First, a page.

Ulich's book is the premier anthology for educators interested in the writings of the greats in our field. Other readers, such as those by Dushkin and the "Annual Editions" series may be more "current" and have some fine stuff, but Ulich's book remains unsurpassed for giving teachers a broad understanding of the greatness of our heritage. It is always a delight when teachers in my graduate classes come up to me before class and say "Wow! You know, ___ was really cool!"
There are a few glitches in this otherwise-splendid volume: His coverage of Jewish and Muslim writers is much too brief, with puzzling lacunae. For instance, was Ulich totally unaware of the rich traditions of yeshiva education? His commentary is a bit uneven: For example, he leaves the average western reader high and dry in making sense of the Chinese and Hindu literature, and his badmouthing of Quintilian strikes my students (and me!) as a bit bizarre.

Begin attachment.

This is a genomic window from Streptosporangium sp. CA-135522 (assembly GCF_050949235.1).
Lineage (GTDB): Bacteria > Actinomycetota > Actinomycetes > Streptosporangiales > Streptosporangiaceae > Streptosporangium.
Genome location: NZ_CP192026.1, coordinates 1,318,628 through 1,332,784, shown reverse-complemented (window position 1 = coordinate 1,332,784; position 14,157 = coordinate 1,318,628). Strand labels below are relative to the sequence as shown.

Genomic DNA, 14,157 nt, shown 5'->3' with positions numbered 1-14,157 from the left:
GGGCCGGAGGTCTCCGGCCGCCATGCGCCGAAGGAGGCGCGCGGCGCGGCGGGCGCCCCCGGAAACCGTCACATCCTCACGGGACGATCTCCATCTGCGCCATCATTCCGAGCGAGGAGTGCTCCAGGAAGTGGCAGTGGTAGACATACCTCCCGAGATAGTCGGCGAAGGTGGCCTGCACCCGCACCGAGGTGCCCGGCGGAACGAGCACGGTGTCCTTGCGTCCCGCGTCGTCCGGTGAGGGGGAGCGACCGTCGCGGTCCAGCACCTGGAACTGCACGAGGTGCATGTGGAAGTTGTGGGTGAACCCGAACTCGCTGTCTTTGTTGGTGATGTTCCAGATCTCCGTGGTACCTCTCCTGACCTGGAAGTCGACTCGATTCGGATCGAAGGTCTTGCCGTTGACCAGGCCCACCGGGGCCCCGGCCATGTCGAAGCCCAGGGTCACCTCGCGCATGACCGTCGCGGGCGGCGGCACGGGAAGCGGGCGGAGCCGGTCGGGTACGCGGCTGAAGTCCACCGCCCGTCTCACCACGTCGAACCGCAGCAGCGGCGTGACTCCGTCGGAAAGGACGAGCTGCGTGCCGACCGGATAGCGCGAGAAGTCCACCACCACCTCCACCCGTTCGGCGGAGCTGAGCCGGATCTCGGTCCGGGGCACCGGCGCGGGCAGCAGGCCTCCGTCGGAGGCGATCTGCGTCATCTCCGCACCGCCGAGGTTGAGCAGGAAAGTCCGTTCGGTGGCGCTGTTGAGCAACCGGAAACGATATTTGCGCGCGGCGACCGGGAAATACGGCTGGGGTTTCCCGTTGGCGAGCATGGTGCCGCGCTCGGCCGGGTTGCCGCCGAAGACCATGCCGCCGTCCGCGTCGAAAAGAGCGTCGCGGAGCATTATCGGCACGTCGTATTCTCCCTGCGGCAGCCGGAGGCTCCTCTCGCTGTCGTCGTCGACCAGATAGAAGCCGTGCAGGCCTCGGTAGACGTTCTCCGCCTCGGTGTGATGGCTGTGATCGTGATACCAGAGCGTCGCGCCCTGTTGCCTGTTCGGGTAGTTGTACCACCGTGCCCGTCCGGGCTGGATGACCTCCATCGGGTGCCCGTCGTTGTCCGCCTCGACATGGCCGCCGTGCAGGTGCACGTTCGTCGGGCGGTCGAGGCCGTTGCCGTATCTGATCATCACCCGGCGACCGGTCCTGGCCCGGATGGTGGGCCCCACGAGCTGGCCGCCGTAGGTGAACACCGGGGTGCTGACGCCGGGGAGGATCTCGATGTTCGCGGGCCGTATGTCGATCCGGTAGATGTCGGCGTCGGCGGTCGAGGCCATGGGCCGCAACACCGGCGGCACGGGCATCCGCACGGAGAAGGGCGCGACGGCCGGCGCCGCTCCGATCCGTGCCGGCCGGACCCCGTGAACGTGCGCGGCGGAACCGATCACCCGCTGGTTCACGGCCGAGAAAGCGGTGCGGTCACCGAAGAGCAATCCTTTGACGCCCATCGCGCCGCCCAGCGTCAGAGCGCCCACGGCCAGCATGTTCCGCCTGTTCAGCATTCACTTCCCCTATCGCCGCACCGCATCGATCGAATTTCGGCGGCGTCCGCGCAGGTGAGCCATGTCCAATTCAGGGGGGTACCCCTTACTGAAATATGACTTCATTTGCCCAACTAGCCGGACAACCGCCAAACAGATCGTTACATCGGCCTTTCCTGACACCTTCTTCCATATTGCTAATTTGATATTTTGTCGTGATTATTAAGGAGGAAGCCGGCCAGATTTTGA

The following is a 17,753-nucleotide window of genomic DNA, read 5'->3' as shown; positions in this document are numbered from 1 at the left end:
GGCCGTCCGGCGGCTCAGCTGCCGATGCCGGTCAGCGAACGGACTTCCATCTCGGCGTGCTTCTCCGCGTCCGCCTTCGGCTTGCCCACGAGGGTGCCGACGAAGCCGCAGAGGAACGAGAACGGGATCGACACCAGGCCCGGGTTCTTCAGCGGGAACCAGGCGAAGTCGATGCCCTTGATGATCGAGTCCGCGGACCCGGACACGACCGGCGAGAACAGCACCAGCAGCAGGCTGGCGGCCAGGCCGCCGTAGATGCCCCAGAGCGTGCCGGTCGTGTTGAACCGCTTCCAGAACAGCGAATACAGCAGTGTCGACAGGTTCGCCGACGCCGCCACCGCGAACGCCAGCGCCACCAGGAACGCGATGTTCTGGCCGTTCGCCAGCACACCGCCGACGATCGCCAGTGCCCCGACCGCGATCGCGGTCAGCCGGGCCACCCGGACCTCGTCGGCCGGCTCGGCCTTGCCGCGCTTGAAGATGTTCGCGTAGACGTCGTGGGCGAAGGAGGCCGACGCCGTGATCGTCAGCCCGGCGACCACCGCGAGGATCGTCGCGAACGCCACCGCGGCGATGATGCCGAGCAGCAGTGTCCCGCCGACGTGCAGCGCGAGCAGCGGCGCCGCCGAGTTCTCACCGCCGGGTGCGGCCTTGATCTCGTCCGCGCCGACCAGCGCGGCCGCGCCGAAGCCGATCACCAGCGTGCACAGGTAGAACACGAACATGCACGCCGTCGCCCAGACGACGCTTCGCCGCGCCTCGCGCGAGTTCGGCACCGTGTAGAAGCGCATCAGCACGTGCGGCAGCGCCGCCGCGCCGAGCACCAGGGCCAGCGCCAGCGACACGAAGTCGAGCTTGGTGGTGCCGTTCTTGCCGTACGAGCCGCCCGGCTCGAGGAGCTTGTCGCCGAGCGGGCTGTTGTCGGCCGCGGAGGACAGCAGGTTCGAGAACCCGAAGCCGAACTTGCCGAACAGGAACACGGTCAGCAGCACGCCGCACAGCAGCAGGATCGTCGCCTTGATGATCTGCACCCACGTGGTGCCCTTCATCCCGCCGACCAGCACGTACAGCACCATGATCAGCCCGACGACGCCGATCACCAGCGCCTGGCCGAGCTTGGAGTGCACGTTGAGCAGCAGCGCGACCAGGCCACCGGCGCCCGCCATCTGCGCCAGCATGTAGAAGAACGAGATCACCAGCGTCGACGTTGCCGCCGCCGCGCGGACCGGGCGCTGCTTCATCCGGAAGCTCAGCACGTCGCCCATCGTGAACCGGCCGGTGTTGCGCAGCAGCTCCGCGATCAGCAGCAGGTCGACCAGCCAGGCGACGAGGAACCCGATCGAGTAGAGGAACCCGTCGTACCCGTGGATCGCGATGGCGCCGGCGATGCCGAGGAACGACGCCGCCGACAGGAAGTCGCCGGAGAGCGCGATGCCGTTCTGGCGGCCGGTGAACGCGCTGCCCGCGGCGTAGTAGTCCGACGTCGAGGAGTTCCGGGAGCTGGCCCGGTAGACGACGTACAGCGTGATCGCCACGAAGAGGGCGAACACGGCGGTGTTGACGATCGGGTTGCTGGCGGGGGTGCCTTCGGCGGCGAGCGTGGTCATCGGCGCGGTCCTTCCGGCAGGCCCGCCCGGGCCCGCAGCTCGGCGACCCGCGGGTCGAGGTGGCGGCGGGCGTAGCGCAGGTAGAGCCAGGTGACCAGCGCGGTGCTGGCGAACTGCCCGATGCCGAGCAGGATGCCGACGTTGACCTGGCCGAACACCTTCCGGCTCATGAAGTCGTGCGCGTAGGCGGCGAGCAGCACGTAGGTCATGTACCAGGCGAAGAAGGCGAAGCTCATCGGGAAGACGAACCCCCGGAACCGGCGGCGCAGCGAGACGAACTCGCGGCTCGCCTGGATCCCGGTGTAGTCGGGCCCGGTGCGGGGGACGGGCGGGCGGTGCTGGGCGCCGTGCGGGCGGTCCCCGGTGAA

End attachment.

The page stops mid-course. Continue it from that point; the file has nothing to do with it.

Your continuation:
But despite its occasional flaws, Ulich's book remains the best for giving educators points of view and insights the modern stuff has unfortunately neglected. Again and again he reminds us that in education, there really is nothing new under the sun, that there may be other (and better) ways of doing whatever it is we think we have invented this year, and that we are inheritors of a great tradition. Invariably, teachers in my classes approach this book with trepidation if not terror, but come away from it with a startling sense of accomplishment, a bemused attitude toward our modern hubris, and a new dignity in a vocation that has been belittled for much too long.